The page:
In 1702, during the Great Northern War, the land previously given to Sweden became a part of Russia again. In 1711, a number of villages and heaths along the banks of the River Setuy, or as it was called then, Chernaya ( Black) River were given to the Alexander Nevsky Monastery, including mentioned hamlet of Kupsilla. After the city of St. Petersburg was founded the hamlet population began to change again. Slavs returned to replace the Finnish colonists. And the changes same as half a century ago started to happen with the name of the hamlet, but the opposite way this time. The familiar and clear name of Kupchino gradually replaced the title Kupsilla.
Map of St. Petersburg province 1790
By 1713, there were five peasant households and five landless peasants in the hamlet. In 1714 the hamlet with heath were given to Tsarevich Alexey Petrovich, the son of Tsar Peter the Great. After the death of Alexei Petrovich, in 1718 the hamlet of Kupchino was given back to Alexander Nevsky Monastery.
Very little is known about the history of the village during the period from 1718 to the end of the 18th century. What was Kupchino like in the 19th century? On the one hand it was a poky hole of a place. The hamlet was located away from busy roads. The only near arterial road was Kurakina road that connected major suburban roads: Moscow and Schlisselburg highways. The hamlet was populated only by peasants since noble people did not settle in these places. Before the beginning of the 20th century there were no church. The first in Russian Tsarskoselskaya railway was built in the direct proximity of the hamlet in the end of 1830s, but did not affect the lifestyle of local residents as well. Trains passed by without stopping at the hamlet. On the other hand, obscurity and isolation made the hamlet attractive for traders who want to transport their goods to the capital of the Russian Empire without going through customs. There was an active exchange of goods in the hamlet and, as a consequence, inns flourished, or, to put it in modern terms, sales and hotel business flourished. Kupchino has almost never been in the bond-hold. Most of its existence the hamlet was owned by the State Treasury. And it left an imprint on the entire rural lifestyle. People here used to live freely and quite prosperous. In the description of St. Petersburg Province dated back to 1838 it is stated that there were 302 residents of both sexes in the state-owned hamlet of Kupchino. The list of villages of the same province made by Regional Committee in 1856 indicated that there were 40 yards in the hamlet. Quoting the list of habitations of the Russian Empire dated back to 1862 there were 42 yards and 273 residents of both sexes in the hamlet. In 1905 in the hamlet there officially lived 342 people in 62 yards.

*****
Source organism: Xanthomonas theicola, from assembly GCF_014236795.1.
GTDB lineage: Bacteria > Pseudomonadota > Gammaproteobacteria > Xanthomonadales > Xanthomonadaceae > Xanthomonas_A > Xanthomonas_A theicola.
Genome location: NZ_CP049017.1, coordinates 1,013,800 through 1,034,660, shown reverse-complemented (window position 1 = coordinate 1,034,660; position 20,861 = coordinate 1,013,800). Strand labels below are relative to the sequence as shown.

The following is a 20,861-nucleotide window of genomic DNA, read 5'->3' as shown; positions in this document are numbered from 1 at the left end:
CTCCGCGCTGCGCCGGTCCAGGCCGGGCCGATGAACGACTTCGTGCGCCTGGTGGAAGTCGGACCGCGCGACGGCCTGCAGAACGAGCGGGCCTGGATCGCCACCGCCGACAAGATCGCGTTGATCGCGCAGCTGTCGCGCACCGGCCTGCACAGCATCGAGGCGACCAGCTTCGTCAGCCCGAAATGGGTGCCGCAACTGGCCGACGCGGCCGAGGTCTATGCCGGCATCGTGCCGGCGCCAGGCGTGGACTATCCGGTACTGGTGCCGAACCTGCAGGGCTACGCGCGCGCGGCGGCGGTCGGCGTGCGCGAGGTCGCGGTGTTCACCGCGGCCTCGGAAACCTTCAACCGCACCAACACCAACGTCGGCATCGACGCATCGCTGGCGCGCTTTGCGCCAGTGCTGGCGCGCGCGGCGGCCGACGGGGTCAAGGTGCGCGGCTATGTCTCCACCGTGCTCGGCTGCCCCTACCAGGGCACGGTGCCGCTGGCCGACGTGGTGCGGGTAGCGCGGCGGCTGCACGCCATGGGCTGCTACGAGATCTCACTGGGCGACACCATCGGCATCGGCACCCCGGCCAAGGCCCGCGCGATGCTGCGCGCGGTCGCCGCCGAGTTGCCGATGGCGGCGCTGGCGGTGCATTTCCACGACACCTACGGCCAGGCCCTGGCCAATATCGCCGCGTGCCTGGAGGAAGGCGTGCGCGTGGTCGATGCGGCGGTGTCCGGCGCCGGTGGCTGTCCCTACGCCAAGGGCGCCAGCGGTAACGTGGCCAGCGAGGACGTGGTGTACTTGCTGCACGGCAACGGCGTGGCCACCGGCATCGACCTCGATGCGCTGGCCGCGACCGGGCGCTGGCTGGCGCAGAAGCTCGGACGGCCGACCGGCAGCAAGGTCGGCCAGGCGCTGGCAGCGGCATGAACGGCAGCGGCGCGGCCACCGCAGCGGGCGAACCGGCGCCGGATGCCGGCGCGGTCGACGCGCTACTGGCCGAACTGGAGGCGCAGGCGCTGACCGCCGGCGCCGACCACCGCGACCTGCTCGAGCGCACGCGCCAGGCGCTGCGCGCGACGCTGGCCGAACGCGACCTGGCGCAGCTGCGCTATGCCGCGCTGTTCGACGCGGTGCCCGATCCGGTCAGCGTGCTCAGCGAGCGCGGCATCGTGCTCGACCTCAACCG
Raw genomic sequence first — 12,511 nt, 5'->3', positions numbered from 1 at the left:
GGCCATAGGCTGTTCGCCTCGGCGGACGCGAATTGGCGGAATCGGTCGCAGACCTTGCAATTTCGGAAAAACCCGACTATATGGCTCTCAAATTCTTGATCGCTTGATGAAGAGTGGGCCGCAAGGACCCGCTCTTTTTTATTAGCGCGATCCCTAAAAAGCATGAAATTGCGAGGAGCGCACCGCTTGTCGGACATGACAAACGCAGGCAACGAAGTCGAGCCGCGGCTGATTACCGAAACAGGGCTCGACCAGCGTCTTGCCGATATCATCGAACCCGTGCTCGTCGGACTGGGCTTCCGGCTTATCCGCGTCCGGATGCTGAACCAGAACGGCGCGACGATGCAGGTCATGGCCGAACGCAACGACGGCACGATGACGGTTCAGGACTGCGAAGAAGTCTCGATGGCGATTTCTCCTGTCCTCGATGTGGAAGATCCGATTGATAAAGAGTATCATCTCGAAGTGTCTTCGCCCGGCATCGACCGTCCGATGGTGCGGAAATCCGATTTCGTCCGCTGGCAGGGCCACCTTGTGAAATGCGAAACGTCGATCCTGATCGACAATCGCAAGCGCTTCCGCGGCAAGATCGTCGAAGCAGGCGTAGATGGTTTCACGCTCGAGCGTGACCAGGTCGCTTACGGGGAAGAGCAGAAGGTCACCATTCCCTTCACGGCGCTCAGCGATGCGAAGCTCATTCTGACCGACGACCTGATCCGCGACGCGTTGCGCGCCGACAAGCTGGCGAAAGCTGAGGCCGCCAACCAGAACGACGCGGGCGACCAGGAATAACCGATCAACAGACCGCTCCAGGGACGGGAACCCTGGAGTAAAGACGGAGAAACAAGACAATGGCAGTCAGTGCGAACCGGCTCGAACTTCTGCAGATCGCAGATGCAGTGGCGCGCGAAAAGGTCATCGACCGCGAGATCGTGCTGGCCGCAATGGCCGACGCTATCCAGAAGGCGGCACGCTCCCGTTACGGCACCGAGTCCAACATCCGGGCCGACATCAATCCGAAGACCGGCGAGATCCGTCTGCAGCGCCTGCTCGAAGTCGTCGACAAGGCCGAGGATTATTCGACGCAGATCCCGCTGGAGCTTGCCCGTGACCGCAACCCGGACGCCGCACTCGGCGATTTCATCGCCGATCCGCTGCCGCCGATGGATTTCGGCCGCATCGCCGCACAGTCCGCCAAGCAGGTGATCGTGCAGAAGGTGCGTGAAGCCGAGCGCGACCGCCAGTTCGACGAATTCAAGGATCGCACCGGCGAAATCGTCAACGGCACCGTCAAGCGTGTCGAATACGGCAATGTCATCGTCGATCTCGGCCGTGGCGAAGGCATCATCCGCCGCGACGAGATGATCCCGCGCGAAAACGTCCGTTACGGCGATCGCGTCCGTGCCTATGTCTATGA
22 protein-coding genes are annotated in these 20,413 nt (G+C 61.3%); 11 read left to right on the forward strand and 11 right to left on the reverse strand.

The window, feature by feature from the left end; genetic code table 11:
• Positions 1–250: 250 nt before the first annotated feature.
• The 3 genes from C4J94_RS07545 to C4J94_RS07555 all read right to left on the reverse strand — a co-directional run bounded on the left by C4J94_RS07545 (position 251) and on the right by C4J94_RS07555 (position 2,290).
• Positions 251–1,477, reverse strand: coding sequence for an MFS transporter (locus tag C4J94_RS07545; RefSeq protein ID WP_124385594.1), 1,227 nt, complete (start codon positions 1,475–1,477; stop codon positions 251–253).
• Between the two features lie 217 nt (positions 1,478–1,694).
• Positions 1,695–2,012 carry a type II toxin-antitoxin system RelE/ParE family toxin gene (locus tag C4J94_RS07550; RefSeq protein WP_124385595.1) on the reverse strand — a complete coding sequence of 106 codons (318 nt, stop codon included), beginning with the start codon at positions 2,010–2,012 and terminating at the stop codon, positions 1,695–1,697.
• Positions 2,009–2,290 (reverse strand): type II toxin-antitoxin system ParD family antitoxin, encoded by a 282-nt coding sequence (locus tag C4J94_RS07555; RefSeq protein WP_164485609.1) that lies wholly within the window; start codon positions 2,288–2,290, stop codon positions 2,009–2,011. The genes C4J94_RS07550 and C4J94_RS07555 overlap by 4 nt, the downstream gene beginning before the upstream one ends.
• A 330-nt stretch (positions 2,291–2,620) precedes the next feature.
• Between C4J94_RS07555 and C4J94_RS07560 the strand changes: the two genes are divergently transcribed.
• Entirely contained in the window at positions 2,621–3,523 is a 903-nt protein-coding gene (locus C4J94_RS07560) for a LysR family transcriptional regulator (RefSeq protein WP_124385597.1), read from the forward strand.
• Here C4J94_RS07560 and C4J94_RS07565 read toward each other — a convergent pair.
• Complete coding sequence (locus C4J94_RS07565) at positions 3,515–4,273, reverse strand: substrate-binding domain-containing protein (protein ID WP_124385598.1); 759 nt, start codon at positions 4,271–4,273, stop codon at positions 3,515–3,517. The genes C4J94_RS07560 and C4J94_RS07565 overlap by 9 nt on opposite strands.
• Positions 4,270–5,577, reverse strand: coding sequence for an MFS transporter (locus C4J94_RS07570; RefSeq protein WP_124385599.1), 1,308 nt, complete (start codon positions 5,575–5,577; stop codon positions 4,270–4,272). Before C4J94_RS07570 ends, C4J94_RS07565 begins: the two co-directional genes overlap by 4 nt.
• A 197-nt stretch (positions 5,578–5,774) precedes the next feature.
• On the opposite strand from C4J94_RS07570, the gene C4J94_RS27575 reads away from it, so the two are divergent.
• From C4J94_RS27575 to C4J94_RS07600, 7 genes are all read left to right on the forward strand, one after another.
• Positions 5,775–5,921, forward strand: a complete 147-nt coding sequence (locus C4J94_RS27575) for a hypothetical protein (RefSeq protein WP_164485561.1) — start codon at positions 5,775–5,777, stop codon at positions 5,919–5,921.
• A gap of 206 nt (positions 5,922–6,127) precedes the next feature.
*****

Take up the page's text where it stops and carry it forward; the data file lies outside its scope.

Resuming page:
In 1903 Kupchiners decided to build their own temple, and in three years they laid the foundation of the wooden church. The church was built at the expenses of the peasants and the famous St. Petersburg philanthropist, merchant Ivan Shustrov by engineer Vasiliy Sarandinaki upon the project of the architect Ivan Sokolov. The church was hallowed in the name of St. Gerasimos on November, 1, 1906. After the church was built the hamlet gained the right to be officially called a village according to the old Russian tradition.